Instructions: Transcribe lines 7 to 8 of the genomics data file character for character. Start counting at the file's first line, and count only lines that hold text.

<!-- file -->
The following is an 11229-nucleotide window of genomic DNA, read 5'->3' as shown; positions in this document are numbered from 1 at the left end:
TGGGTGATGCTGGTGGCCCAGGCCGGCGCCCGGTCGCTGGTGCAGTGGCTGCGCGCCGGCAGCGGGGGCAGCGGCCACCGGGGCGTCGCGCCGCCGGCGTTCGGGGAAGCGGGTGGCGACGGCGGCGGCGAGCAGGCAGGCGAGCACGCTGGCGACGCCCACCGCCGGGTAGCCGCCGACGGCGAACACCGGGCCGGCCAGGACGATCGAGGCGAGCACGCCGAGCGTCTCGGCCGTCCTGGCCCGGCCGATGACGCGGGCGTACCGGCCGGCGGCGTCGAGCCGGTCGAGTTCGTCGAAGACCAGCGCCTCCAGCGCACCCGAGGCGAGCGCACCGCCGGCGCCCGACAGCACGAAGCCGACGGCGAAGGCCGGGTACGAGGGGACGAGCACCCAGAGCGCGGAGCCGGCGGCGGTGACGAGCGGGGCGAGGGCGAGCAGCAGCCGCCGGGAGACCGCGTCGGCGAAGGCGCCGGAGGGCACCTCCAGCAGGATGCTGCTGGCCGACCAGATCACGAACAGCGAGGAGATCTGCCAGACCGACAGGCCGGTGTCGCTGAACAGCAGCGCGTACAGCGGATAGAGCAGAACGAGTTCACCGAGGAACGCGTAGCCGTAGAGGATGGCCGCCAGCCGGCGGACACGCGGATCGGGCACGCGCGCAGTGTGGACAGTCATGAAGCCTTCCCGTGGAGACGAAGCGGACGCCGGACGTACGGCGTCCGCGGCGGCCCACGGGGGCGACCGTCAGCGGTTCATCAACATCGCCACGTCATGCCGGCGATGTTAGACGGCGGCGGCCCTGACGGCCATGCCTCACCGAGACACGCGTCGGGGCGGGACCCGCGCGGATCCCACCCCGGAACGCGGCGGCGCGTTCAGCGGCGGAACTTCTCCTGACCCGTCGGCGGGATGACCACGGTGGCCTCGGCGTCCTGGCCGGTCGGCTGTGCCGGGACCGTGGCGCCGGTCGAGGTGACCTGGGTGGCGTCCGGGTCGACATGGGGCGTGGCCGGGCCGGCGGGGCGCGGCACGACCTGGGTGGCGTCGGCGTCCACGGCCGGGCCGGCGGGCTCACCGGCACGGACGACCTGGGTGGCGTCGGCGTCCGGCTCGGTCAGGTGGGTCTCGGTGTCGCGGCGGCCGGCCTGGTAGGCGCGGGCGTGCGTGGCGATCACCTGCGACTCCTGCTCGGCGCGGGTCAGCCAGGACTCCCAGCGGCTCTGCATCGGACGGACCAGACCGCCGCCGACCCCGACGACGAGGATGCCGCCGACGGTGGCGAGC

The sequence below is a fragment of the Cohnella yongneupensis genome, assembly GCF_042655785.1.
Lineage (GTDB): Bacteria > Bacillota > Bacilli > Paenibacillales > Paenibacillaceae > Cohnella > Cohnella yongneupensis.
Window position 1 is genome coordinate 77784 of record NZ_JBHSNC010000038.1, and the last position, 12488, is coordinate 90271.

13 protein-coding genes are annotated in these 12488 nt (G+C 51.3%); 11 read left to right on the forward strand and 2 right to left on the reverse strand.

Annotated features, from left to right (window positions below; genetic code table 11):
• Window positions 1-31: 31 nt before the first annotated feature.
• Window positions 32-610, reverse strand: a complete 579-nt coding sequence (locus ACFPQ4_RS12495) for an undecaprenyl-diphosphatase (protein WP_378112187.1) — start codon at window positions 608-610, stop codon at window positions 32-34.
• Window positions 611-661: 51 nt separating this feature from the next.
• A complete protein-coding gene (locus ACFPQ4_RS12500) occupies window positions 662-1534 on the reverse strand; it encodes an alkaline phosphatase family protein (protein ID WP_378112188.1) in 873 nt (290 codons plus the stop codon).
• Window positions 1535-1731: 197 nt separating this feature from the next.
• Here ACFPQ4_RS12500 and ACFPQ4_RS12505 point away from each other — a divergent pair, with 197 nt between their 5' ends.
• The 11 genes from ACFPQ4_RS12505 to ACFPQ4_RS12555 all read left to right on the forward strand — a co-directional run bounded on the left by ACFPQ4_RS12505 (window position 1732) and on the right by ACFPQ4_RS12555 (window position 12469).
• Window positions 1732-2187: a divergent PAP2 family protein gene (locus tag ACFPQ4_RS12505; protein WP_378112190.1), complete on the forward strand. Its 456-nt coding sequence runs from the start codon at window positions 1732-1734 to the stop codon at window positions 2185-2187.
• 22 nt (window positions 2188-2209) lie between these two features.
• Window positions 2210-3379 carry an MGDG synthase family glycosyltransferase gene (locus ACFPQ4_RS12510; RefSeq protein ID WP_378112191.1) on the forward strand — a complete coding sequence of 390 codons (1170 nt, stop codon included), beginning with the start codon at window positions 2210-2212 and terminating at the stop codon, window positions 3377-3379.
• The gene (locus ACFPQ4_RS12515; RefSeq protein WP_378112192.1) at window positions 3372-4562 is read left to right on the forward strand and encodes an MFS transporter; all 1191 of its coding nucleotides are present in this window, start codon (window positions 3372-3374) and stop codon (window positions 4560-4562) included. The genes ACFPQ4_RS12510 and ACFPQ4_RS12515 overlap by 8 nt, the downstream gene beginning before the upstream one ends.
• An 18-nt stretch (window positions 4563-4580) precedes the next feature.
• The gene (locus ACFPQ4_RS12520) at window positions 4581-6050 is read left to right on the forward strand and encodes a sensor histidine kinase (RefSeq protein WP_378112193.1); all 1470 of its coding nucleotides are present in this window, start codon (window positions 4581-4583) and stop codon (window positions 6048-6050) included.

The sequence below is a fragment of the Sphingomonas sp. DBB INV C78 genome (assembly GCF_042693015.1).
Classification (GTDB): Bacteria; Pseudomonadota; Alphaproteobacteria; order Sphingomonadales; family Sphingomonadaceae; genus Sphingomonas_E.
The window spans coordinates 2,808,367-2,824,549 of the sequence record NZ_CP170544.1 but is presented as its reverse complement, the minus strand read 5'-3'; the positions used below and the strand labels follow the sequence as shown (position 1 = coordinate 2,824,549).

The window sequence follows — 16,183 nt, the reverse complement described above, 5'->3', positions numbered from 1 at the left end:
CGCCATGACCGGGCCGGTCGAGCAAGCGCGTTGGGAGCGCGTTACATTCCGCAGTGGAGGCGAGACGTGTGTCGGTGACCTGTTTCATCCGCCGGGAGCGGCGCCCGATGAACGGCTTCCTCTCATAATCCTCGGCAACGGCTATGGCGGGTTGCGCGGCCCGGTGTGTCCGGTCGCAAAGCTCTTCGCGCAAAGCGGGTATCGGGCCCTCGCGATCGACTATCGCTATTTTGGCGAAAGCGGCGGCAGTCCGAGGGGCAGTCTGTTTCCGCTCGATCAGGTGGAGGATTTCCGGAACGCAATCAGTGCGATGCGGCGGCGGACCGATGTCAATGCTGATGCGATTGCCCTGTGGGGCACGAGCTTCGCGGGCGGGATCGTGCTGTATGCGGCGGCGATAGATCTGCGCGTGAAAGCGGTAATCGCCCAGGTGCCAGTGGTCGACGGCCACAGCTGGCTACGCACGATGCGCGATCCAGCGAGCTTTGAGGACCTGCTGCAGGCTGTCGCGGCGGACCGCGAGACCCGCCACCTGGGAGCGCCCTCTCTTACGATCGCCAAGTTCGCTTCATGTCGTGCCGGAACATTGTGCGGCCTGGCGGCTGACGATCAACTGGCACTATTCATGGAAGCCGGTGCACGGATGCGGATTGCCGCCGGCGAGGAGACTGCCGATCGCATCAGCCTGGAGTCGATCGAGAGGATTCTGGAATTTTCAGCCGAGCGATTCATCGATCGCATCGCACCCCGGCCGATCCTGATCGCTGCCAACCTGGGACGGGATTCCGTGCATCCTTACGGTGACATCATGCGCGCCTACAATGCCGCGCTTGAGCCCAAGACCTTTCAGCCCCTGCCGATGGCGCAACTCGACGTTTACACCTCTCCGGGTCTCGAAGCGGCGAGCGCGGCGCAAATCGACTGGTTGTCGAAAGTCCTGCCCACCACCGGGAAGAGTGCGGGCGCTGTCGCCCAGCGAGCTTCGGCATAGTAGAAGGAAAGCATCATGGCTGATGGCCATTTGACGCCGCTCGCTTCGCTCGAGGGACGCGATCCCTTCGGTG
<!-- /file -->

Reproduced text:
Annotated features, from left to right (window positions below; genetic code table 11):
• Window positions 1-31: 31 nt before the first annotated feature.